Meanwhile, my GMail addresses continue to proliferate, with many of them now serving multiple purposes and some of them slaved to a central address. Chrome limits me to ten Gmail addresses, which is a lot less than I want to look at, meaning I have to list and delist them with Chrome to sign in. It's even fiddlier on Firefox. Now Google are tightening up on unused Gmail addresses i have a feeling it's all going to go horribly wrong eventually...

      Sometime I think it would be nice if we could switch the internet off, wait a while for everything to clear, then switch it back on and start again.

  3. Ha! When I saw that second one I thought it looked like an album cover. Now I know why.

    Although to be fair, on the last pic I thought of the cover from The Guess Who's Canned Wheat. I guess it's because of the yellows in both pieces of art, because the wheat doesn't really carry yours per se.

    1. They have a whole load of named artist modifiers listed at NightCafe. I usually try to avoid them but I happened to spot Roger Deam there and the prompt sounded custom-made for his English whimsy. Unfortunately, the result looks nothing like anything I ever saw by him.

      You're right about it ressembling an album cover, though. It even has the dead space for the title at the top and the band's name at the bottom. Or the other way around.

    2. True about it not looking exactly like Dean's work; he tends to use bright colors in intricate details --the layers of purple in Asia's Astra and more suggestive painting in Yes' Fragile notwithstanding-- and the only artwork I can think of that he did that had so many neutral tones was probably Yes' Relayer. (And to be fair, the artwork was the best part about that album.)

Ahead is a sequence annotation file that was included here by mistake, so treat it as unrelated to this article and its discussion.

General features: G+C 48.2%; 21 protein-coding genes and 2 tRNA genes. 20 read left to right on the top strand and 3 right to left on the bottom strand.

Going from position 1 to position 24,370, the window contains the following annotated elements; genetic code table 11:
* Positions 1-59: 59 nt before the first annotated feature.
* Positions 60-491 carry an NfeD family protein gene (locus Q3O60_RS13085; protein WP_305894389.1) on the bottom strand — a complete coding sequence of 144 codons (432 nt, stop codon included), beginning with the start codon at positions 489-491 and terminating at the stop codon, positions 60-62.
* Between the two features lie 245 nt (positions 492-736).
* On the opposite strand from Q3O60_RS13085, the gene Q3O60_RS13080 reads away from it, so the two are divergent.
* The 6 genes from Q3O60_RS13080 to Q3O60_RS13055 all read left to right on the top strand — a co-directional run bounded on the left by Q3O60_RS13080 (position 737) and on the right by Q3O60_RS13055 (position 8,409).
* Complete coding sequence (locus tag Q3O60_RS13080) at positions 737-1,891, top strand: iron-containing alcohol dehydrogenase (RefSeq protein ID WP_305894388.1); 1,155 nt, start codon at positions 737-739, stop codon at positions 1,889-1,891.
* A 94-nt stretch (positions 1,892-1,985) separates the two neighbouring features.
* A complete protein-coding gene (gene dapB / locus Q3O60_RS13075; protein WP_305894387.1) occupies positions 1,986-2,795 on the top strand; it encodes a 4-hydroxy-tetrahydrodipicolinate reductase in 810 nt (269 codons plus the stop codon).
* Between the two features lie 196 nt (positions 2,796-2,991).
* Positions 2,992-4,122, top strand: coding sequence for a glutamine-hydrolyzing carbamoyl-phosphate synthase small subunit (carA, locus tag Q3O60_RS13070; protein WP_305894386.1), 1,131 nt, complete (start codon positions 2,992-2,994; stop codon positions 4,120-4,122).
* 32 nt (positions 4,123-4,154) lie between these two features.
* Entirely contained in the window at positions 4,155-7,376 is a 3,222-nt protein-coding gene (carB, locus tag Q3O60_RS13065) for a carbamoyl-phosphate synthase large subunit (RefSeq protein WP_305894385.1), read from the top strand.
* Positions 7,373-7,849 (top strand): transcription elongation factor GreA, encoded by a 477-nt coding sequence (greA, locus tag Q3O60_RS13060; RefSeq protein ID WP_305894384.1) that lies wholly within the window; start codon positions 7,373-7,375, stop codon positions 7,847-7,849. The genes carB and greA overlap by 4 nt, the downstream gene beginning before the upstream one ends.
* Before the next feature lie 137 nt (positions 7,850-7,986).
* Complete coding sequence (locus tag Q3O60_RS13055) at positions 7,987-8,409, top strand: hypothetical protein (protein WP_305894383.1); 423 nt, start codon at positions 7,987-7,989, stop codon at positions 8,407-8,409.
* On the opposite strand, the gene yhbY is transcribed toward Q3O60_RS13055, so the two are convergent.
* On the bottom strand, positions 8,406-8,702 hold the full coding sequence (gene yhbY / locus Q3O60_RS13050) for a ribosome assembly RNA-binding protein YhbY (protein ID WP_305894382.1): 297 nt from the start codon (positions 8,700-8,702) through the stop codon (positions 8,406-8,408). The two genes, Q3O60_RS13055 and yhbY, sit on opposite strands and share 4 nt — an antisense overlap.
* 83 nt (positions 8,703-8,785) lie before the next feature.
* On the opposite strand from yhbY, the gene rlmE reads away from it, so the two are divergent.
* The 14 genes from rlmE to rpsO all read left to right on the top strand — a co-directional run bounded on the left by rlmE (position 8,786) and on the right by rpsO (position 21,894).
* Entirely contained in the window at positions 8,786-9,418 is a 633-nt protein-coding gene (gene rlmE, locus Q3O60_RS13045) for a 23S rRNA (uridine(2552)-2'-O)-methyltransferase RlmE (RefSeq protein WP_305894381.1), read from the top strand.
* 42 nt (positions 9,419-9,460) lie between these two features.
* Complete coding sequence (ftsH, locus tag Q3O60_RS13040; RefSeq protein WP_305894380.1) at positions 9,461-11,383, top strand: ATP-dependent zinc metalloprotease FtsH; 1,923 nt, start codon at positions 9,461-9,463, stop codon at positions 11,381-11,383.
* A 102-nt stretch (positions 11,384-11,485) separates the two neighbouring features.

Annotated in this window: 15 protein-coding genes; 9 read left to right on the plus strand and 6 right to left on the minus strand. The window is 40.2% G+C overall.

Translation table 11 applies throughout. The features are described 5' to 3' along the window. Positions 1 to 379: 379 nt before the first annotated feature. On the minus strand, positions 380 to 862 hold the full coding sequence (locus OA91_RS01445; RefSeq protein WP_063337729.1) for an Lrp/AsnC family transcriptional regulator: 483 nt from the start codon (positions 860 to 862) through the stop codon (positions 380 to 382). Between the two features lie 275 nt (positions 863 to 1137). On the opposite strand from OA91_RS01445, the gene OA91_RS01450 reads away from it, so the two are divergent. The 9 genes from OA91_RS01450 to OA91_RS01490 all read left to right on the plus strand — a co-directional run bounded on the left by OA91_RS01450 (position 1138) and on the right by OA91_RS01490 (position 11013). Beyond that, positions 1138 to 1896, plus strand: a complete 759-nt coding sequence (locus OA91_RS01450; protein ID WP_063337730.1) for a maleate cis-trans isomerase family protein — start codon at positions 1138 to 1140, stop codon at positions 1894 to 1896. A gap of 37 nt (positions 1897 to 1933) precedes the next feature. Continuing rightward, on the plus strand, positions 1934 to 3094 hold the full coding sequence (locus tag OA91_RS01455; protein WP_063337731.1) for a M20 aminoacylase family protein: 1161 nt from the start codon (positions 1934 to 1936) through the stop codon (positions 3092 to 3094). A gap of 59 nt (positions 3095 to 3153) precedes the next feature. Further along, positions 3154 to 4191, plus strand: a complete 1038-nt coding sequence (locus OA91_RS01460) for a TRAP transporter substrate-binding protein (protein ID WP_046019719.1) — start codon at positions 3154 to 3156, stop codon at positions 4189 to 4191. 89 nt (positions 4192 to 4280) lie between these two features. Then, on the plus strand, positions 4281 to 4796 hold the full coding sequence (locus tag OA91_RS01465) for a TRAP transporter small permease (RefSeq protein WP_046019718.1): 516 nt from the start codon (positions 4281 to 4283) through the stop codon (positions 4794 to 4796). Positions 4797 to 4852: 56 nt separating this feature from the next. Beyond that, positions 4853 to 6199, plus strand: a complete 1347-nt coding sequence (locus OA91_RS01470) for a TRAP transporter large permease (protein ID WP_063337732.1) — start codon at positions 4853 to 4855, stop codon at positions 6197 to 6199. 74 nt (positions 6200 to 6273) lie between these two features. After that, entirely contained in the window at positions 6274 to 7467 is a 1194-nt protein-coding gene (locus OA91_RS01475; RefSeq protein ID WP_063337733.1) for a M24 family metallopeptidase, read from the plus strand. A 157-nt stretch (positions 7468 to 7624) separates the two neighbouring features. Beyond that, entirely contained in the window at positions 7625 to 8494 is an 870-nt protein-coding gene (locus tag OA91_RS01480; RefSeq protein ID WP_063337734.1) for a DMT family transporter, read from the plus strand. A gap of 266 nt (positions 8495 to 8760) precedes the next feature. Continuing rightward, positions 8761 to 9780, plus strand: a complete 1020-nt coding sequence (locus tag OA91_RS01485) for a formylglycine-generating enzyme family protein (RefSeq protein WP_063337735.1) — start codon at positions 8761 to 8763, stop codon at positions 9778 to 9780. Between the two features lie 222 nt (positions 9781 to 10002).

4. Even my tiny blogroll I wasn't able to keep up with during Blaugust. I did make post in honor of dev appreciation week, but I didn't think that was enough to qualify me as an actual participant.

    Mastadon is the potential replacement for twitter I have heard the most about. However, it seems too fragmented and difficult to to sign up for to actually replace it, unless I am misunderstanding something.

    A blogger I follow (was it Wilhelm? or maybe Damien Schubert?) pointed out that one of the main reasons twitter took off was that celebrities adopted it. It gave us normies the opportunity to interact directly with them, at least in theory.* Whichever of the replacements, if any, celebrities adopt will likely inherit the mantle.

    *Interacting with most celebrities appeals to me only slightly more than cancer, so that's likely one reason twitter never excited me much.

    1. I think that's a very perceptive observation about celebrities and Twitter. The internet in general made interactions like that possible but Twitter turned the possibility into an everday occurrence. The irony is that we're so far past that now that people get angry if celebrities *don't* spontaneously interact with them - "spontaneous" interaction with the public has become an essential part of being a celebrity, just like doing book tours has become part of being an author (Publishers literally won't give contracts to writers who won't do it.)

      The normality of those kinds of interactions means no Twitter replacement will be able to sell itself on that kind of pseudo-intimacy with the famous. Fortunately for Mastodon, that would appear to be the last thing the people running it want, so I think their continued relative obscurity is guaranteed.


Wider Two Column Modification courtesy of The Blogger Guide